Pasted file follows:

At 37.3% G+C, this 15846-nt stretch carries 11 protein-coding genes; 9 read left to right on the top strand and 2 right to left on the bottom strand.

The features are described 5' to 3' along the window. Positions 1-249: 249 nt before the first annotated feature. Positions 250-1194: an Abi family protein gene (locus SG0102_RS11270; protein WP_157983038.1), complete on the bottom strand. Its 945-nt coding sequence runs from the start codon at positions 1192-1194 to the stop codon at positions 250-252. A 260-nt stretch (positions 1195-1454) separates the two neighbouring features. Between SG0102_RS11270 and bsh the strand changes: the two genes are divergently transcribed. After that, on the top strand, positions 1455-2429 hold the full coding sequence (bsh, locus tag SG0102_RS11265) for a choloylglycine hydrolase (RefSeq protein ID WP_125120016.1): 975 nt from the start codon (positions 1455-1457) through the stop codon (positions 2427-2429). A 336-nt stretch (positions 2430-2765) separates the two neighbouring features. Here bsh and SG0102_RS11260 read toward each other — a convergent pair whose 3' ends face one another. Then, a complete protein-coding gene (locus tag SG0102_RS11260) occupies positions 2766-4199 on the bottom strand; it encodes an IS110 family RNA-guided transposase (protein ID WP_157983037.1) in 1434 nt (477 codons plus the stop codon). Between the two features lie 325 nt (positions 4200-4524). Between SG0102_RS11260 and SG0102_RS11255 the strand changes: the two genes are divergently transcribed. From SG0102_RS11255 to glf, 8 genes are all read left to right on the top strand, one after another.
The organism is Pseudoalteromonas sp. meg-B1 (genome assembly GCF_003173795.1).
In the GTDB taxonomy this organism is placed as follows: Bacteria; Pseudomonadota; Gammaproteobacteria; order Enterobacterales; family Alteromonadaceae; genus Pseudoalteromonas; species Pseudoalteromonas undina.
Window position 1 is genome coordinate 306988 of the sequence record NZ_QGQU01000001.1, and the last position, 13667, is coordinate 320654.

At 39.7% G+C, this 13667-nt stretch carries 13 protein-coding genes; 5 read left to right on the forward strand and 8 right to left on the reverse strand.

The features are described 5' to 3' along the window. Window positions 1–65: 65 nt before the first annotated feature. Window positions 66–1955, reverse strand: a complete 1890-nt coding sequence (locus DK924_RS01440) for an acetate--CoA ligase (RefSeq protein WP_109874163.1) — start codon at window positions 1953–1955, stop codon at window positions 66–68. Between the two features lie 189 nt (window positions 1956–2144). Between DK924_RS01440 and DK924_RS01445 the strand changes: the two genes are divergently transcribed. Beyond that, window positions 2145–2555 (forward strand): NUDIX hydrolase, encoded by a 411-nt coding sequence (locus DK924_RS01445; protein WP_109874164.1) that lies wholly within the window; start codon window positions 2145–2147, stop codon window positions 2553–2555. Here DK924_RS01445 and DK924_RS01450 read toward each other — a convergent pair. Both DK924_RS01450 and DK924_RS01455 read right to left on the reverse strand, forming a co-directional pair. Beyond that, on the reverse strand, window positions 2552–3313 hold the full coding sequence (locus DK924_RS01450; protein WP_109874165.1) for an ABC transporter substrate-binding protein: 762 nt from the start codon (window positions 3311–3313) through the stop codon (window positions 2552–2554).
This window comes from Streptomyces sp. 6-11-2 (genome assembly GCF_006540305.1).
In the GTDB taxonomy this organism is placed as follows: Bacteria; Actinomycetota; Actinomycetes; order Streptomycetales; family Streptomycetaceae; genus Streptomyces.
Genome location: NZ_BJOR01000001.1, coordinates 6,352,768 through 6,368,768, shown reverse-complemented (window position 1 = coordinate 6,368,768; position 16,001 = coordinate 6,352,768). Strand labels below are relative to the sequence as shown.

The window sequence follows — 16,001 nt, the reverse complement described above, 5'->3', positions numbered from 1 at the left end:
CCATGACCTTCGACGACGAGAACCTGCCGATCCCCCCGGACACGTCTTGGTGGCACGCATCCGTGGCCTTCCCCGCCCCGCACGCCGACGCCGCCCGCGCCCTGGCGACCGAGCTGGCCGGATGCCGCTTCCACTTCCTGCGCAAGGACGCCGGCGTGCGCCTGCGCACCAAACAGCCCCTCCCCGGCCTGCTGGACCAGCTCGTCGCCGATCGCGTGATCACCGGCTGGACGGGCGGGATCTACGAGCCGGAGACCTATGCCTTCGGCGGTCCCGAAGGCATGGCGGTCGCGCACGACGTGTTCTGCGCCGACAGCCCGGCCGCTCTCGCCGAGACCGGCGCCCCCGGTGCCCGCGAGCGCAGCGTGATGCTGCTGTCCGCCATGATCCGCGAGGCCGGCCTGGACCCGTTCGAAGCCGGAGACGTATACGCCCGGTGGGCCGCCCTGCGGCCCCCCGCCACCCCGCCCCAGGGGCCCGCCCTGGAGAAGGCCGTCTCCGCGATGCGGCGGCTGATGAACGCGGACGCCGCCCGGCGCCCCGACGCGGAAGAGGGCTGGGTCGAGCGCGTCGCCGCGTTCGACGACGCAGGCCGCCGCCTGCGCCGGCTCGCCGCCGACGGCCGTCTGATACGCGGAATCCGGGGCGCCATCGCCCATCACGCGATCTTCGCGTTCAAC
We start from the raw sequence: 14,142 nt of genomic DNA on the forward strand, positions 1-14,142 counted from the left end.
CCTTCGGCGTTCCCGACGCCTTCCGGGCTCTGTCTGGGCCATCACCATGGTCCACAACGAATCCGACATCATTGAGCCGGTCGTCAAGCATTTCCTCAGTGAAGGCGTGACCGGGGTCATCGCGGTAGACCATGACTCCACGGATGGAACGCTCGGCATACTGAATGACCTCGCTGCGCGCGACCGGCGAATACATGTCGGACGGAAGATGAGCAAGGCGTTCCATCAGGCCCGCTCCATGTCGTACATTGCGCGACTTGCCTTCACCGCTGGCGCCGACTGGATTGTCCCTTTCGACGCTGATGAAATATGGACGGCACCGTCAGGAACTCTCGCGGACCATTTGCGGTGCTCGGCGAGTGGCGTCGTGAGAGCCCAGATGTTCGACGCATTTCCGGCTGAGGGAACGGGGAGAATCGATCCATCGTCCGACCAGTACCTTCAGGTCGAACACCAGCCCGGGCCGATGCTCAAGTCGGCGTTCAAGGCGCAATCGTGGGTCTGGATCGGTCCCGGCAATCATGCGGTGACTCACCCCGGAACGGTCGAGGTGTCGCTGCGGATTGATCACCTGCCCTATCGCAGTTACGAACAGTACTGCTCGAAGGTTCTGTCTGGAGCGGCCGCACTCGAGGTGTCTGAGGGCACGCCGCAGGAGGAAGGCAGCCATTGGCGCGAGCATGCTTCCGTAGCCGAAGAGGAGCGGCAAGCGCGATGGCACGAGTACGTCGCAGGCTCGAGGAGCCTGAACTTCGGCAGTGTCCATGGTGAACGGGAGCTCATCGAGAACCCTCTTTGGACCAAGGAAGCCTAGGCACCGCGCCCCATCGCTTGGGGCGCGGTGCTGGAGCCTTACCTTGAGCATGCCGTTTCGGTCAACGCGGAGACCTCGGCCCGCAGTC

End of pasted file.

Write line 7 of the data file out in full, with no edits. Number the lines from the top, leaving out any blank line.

The features are described 5' to 3' along the window. Window positions 1–65: 65 nt before the first annotated feature. Window positions 66–1955, reverse strand: a complete 1890-nt coding sequence (locus DK924_RS01440) for an acetate--CoA ligase (RefSeq protein WP_109874163.1) — start codon at window positions 1953–1955, stop codon at window positions 66–68. Between the two features lie 189 nt (window positions 1956–2144). Between DK924_RS01440 and DK924_RS01445 the strand changes: the two genes are divergently transcribed. Beyond that, window positions 2145–2555 (forward strand): NUDIX hydrolase, encoded by a 411-nt coding sequence (locus DK924_RS01445; protein WP_109874164.1) that lies wholly within the window; start codon window positions 2145–2147, stop codon window positions 2553–2555. Here DK924_RS01445 and DK924_RS01450 read toward each other — a convergent pair. Both DK924_RS01450 and DK924_RS01455 read right to left on the reverse strand, forming a co-directional pair. Beyond that, on the reverse strand, window positions 2552–3313 hold the full coding sequence (locus DK924_RS01450; protein WP_109874165.1) for an ABC transporter substrate-binding protein: 762 nt from the start codon (window positions 3311–3313) through the stop codon (window positions 2552–2554).